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Hartselle's Charles Sparkman dead at 72

By Kristen Bishop
kbishop@decaturdaily.com 340-2443

HARTSELLE — Friends and family of former Morgan County Commissioner Charles Sparkman described him as a prankster who loved children and cared about his community.

The six-term District 2 commissioner died Friday at 72 following an eight-year battle with Alzheimer's and heart disease.

From articles covering Sparkman's 21-year career in local government and stories from family and former commissioners, it's easy to see that he had three main goals for his time in office: improve education, clean up the county and build a park at Neel.

Sparkman accomplished the last goal with the construction of West Park in 1991. The county changed the name to Charles Sparkman West Park in 1999 to honor the man who fought for funding and even got his hands dirty during the building process.

"That park was really important to him. He wanted one in every district," said Faye Sparkman, his widow. "A lot of the time, when they were building the park, he'd go down there on his days off and help. He wanted it completed, and it's really been an asset to this community."

Sparkman made a controversial move when he voted to approve a 1-cent sales-tax increase for education, but it was something he believed had to be done, said his widow.

He told The Daily in March 1994, while running for his fifth term, that it was one of the hardest decisions he had had to make in office.

"I guess that's weighed on my mind more than anything, but when children are involved, you have just got to have it if they are going to have a good education," he said.

Sparkman was also been praised as a strong supporter of environmental stewardship.

He said in 1994 that finding ways to dispose of accumulating garbage was the "No. 1 problem" facing Morgan County. He encouraged recycling, and in 1992, Adopt-A-Mile leaders honored him for recruiting volunteers to clean up 61.2 miles of highway.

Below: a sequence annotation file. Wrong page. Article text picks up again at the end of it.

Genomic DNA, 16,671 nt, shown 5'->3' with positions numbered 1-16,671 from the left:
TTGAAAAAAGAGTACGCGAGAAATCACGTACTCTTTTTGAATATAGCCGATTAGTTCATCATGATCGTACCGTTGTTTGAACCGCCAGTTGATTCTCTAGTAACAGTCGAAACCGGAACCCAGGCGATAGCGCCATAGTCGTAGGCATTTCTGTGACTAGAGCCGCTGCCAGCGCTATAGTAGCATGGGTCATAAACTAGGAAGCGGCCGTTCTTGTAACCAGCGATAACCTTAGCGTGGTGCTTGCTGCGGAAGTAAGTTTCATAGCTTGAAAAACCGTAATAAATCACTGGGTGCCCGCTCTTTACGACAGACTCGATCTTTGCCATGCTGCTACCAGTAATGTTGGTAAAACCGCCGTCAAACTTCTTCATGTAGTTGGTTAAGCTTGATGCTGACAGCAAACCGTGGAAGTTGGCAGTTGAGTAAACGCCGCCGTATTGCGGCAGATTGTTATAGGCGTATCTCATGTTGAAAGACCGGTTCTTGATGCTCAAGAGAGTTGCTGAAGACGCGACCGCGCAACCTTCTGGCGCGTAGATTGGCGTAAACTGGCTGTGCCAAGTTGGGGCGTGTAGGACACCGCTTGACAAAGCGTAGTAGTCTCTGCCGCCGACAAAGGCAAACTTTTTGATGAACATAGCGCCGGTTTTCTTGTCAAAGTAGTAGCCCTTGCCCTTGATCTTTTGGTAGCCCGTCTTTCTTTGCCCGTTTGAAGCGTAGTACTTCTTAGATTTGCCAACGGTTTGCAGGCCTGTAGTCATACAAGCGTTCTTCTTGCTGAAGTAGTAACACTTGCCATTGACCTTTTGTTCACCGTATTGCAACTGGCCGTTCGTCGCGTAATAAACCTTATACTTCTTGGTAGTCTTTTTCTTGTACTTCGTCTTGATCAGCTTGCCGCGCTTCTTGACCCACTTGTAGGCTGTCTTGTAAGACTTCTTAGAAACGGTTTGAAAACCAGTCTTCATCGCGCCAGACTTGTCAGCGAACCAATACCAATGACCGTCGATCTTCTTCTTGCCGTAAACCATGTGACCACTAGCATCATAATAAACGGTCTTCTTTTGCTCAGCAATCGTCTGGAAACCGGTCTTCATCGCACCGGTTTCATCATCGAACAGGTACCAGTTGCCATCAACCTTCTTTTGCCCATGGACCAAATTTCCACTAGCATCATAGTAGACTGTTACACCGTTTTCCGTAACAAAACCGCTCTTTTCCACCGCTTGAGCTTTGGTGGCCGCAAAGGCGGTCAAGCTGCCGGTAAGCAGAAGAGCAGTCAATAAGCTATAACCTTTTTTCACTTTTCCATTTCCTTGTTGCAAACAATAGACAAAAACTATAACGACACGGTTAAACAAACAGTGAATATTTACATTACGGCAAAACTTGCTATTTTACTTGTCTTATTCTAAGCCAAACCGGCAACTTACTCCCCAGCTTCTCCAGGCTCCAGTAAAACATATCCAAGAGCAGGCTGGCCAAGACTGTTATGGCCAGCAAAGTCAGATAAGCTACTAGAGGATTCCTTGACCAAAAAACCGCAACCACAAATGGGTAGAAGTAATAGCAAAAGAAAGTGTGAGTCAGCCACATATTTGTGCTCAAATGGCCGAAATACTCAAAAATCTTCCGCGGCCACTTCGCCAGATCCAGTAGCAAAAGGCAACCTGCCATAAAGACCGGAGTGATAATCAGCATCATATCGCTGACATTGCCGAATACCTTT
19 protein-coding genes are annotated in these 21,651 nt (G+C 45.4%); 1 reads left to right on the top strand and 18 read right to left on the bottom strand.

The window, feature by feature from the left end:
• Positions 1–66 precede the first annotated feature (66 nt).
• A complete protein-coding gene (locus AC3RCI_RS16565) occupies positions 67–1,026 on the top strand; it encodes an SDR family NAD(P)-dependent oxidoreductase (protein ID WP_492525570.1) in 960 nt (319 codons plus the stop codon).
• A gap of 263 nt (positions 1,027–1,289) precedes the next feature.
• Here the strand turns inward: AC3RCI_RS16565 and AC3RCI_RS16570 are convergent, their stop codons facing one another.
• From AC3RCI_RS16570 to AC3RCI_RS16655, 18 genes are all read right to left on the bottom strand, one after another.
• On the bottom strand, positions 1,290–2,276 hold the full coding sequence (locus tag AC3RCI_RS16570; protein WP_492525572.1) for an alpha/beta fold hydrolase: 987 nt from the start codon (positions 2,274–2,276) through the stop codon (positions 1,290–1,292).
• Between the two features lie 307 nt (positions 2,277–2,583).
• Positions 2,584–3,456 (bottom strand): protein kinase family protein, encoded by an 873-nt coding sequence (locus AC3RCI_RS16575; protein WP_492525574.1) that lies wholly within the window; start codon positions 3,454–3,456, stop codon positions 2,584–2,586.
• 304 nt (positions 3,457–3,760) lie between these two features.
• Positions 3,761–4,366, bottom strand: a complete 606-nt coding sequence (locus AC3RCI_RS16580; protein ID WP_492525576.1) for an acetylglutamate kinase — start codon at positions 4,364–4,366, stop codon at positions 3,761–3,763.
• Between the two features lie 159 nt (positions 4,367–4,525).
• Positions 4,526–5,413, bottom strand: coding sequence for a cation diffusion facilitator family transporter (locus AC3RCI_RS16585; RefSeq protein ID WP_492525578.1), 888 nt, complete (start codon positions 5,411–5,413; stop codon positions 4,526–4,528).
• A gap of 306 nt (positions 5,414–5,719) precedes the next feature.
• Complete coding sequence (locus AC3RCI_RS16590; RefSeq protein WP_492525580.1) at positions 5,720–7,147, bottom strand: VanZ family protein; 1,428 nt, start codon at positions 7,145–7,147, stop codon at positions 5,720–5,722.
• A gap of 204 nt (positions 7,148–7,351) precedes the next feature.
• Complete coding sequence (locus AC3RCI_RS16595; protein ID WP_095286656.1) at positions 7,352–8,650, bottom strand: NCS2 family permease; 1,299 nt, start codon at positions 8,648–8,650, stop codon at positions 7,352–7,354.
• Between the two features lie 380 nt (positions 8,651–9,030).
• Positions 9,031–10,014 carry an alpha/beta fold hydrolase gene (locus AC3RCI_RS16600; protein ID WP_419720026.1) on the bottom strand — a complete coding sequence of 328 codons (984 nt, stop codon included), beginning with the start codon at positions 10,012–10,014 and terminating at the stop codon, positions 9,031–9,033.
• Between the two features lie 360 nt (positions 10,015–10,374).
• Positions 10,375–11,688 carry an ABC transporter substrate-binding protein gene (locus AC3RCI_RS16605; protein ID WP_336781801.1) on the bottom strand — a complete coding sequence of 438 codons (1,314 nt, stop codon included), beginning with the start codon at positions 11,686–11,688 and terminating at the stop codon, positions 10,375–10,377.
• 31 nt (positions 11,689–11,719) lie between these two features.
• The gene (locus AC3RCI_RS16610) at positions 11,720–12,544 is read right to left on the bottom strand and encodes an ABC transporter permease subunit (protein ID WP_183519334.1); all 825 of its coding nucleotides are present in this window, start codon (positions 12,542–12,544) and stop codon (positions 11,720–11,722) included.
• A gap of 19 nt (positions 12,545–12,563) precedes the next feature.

Faye Sparkman said her husband would have served his county as long as residents continued to elect him if deteriorating health hadn't forced him to retire.

One year into his sixth term, Sparkman underwent heart surgery. Just two months later, in February 1999, he suffered a stroke. The resulting health problems left him unable to fulfill his duties as commissioner.

Faye Sparkman served the remainder of his term, making her the first and only woman to serve on the Morgan County Commission.

While county residents will most likely remember Charles Sparkman for his efforts as commissioner, family members insisted he deserves just as much respect for his ability to pull off a good prank.

His son, Maurice, recalled a night when Sparkman tricked his daughter-in-law into thinking he was a woman.

"One of the schools was holding a beauty walk as a fundraiser, and several of the commissioners and Decatur dignitaries walked in it. He got all dressed up, and actually made a pretty good-looking woman," said Maurice Sparkman, laughing.

"He went over to Stanley's house and his wife answered the door and had no idea it was him. He got 'em pretty good."

The practical jokester passed the trait on to his grandchildren, said Maurice Sparkman.

Charles Sparkman had fallen asleep in his chair one night in 1999 with his socks and shoes off, he said.

"Three of the granddaughters snuck up on him and painted his toenails," he said. "He woke up to find it on his toes and laughed so hard."

Maurice Sparkman said his father refused to take the toenail polish off because it would make him laugh every time he saw his colorful toes.

"When he went in to have his heart surgery, the doctors were looking at him kind of funny, wondering what the toenail polish was for," he said.

Charles Sparkman is also survived by his sons, Stanley and Larry, eight grandchildren and three great-grandchildren.

His funeral will be held at Peck Funeral Home on Monday at 11 a.m., followed by burial in Johnson Chapel Cemetery. Visitation is from 6 to 9 p.m. on Sunday.

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